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Los Osos sewer system gets final approval from California Coastal Commission

The state Coastal Commission unanimously gave its final approval Friday to the Los Osos sewer project, allowing it to move closer to construction and possibly secure millions of dollars in federal stimulus funding.

Friday’s decision could help the county receive more than $80 million in a federal stimulus funding package. County Supervisor Bruce Gibson, whose Second District includes Los Osos, said that a decision on how the stimulus money will be allocated is expected in July.

“It’s a tremendous result,” Gibson said. “While we’ll celebrate this accomplishment, we’re also going to start working on the 65 other things we have to do.”

The county is also working to secure state or federal funding to help low-income homeowners afford the additional cost, estimated at about $200 a month, which Gibson said he hoped could be reduced “with good financing and bids.”

The Los Osos sewer project includes the installation of an entire sewage collection, treatment and disposal system, serving the nearly 15,000 residents of Los Osos/Baywood Park. The sewer will replace thousands of septic systems that are blamed for nitrate and bacteria pollution in ground and surface water.

The county’s proposal puts the treatment plant at the Giacomazzi property off Los Osos Valley Road behind a cemetery.

The total project is estimated to cost $181.6 million, with $166 million coming from state and federal loans and possibly federal grants. The other $15.6 million are improvement costs that individual homeowners must pay to hook up to the system.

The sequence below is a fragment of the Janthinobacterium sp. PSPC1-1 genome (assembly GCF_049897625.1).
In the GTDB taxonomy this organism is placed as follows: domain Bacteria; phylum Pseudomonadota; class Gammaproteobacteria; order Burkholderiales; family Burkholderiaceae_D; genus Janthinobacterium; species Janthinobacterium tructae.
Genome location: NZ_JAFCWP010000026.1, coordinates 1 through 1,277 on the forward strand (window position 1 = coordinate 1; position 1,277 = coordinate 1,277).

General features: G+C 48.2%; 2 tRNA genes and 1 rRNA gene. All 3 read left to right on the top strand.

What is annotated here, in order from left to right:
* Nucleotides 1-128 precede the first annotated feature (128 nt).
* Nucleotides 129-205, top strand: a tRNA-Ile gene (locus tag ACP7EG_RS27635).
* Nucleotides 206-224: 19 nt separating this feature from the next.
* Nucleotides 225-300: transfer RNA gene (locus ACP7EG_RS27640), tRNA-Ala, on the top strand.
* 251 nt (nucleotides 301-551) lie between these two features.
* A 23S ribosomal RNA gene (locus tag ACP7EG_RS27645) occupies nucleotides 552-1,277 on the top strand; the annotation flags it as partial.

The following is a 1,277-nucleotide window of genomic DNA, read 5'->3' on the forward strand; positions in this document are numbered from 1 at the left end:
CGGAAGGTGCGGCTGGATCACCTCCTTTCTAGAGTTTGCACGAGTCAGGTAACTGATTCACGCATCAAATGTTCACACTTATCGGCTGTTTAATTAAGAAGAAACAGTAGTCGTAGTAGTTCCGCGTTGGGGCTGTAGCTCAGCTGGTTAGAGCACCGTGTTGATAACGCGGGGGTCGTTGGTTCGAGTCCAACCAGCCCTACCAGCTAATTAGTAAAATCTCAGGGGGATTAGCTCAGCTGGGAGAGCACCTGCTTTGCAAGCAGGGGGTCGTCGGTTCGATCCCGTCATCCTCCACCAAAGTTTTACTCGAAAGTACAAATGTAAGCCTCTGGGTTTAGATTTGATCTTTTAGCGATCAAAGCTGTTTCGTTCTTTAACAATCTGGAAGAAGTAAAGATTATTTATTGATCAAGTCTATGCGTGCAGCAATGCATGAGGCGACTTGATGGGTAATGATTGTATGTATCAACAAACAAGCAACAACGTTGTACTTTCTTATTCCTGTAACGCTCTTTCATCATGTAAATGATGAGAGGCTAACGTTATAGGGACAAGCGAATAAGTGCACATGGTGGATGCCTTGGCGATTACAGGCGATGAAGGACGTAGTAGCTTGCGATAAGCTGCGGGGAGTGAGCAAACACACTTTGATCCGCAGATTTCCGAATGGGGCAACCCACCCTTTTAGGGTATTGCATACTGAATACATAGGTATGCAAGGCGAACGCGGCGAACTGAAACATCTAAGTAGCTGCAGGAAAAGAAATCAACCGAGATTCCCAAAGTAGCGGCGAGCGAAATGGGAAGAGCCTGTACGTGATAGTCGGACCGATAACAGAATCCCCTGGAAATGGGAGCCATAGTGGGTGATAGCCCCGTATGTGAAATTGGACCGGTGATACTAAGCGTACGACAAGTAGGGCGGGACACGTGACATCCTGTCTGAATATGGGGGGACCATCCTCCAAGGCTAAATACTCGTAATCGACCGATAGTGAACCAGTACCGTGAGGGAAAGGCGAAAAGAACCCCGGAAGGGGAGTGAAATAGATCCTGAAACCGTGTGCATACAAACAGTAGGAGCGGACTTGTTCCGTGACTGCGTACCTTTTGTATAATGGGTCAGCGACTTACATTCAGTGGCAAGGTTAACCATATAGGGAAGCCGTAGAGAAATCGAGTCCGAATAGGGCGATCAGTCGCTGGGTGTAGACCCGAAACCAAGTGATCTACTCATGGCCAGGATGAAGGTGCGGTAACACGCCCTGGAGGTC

Thirteen Los Osos residents spoke at Friday’s hearing held in Marina del Rey, some expressing serious concerns about the project’s cost to community residents and the proposed collection system, saying that an alternate plan would be more cost effective.

The county has proposed a gravity collection system — by which sewage flows downhill with pump stations to move the wastewater from areas that can’t be served by gravity — which was criticized by several of the speakers.

“Our hopes were pinned on you that you could refine it and make it better for the environment and more affordable for the community,” resident Julie Tacker told commissioners.

None of the community members at the meeting said what next step they might take.

Sometime in the next several months, the county Board of Supervisors will consider a resolution to proceed with construction of the project, Gibson said. The financing has to be in place before the county can solicit bids for construction.

County Public Works Director Paavo Ogren said supervisors also need to vote to agree with the terms and conditions in the coastal development permit approved by the Coastal Commission.

“To me, this is the single biggest milestone in the county’s effort,” Ogren said of the commission action. “And to get a unanimous decision … is reflective of the work that everybody is doing as well as good work of the Coastal Commission staff.”

Coastal commissioners were satisfied with the overall design of the project, but focused on seven areas for additional clarification or project changes, including a more detailed timeline of the water conservation plan, more information about endangered species habitat conservation and protection of Willow Creek.

The county agreed to comply with work in recent months that has resulted in a series of modifications to the project.

They include: restoring the midtown or Tri-W site where the treatment plant for a previous sewer project was to be located; restoring and enhancing 5.7 acres of habitat buffer at the Giacomazzi site; and permanent protection of 72 acres of existing sensitive habitat at the Broderson disposal site, where the current project’s effluent leach field will be situated.

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